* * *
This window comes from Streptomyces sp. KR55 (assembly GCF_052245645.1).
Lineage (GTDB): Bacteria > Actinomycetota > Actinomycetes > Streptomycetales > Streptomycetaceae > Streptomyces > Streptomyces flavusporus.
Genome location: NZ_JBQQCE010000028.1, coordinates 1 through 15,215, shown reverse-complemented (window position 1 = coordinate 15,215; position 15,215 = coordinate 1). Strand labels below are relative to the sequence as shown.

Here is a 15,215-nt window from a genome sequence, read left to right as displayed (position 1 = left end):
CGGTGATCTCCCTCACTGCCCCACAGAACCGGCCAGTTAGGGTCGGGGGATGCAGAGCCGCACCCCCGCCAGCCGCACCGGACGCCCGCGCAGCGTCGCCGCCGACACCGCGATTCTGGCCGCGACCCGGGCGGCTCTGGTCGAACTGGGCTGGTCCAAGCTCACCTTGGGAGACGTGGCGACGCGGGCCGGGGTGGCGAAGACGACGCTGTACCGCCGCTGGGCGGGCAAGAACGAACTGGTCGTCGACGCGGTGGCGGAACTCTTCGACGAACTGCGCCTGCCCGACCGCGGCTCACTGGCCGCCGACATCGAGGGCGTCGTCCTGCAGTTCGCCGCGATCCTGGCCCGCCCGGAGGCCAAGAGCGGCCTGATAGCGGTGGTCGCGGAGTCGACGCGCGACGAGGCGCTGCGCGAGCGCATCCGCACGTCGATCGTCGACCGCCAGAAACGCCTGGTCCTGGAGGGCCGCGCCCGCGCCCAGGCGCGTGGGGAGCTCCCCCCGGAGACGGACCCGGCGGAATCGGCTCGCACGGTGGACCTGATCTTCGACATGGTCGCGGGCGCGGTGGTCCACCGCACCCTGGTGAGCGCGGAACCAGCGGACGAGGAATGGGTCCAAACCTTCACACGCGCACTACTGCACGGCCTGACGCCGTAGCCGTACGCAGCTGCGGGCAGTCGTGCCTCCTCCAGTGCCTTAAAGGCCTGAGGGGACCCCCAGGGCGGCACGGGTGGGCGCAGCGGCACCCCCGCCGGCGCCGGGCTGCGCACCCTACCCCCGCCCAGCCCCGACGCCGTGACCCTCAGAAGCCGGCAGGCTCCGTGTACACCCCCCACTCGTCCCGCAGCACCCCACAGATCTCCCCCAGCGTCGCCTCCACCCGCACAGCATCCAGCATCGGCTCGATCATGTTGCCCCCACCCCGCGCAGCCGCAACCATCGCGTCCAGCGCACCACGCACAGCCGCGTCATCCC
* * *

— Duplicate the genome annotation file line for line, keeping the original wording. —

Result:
This window comes from Streptomyces sp. KR55 (assembly GCF_052245645.1).
Lineage (GTDB): Bacteria > Actinomycetota > Actinomycetes > Streptomycetales > Streptomycetaceae > Streptomyces > Streptomyces flavusporus.
Genome location: NZ_JBQQCE010000028.1, coordinates 1 through 15,215, shown reverse-complemented (window position 1 = coordinate 15,215; position 15,215 = coordinate 1). Strand labels below are relative to the sequence as shown.

Here is a 15,215-nt window from a genome sequence, read left to right as displayed (position 1 = left end):
CGGTGATCTCCCTCACTGCCCCACAGAACCGGCCAGTTAGGGTCGGGGGATGCAGAGCCGCACCCCCGCCAGCCGCACCGGACGCCCGCGCAGCGTCGCCGCCGACACCGCGATTCTGGCCGCGACCCGGGCGGCTCTGGTCGAACTGGGCTGGTCCAAGCTCACCTTGGGAGACGTGGCGACGCGGGCCGGGGTGGCGAAGACGACGCTGTACCGCCGCTGGGCGGGCAAGAACGAACTGGTCGTCGACGCGGTGGCGGAACTCTTCGACGAACTGCGCCTGCCCGACCGCGGCTCACTGGCCGCCGACATCGAGGGCGTCGTCCTGCAGTTCGCCGCGATCCTGGCCCGCCCGGAGGCCAAGAGCGGCCTGATAGCGGTGGTCGCGGAGTCGACGCGCGACGAGGCGCTGCGCGAGCGCATCCGCACGTCGATCGTCGACCGCCAGAAACGCCTGGTCCTGGAGGGCCGCGCCCGCGCCCAGGCGCGTGGGGAGCTCCCCCCGGAGACGGACCCGGCGGAATCGGCTCGCACGGTGGACCTGATCTTCGACATGGTCGCGGGCGCGGTGGTCCACCGCACCCTGGTGAGCGCGGAACCAGCGGACGAGGAATGGGTCCAAACCTTCACACGCGCACTACTGCACGGCCTGACGCCGTAGCCGTACGCAGCTGCGGGCAGTCGTGCCTCCTCCAGTGCCTTAAAGGCCTGAGGGGACCCCCAGGGCGGCACGGGTGGGCGCAGCGGCACCCCCGCCGGCGCCGGGCTGCGCACCCTACCCCCGCCCAGCCCCGACGCCGTGACCCTCAGAAGCCGGCAGGCTCCGTGTACACCCCCCACTCGTCCCGCAGCACCCCACAGATCTCCCCCAGCGTCGCCTCCACCCGCACAGCATCCAGCATCGGCTCGATCATGTTGCCCCCACCCCGCGCAGCCGCAACCATCGCGTCCAGCGCACCACGCACAGCCGCGTCATCCC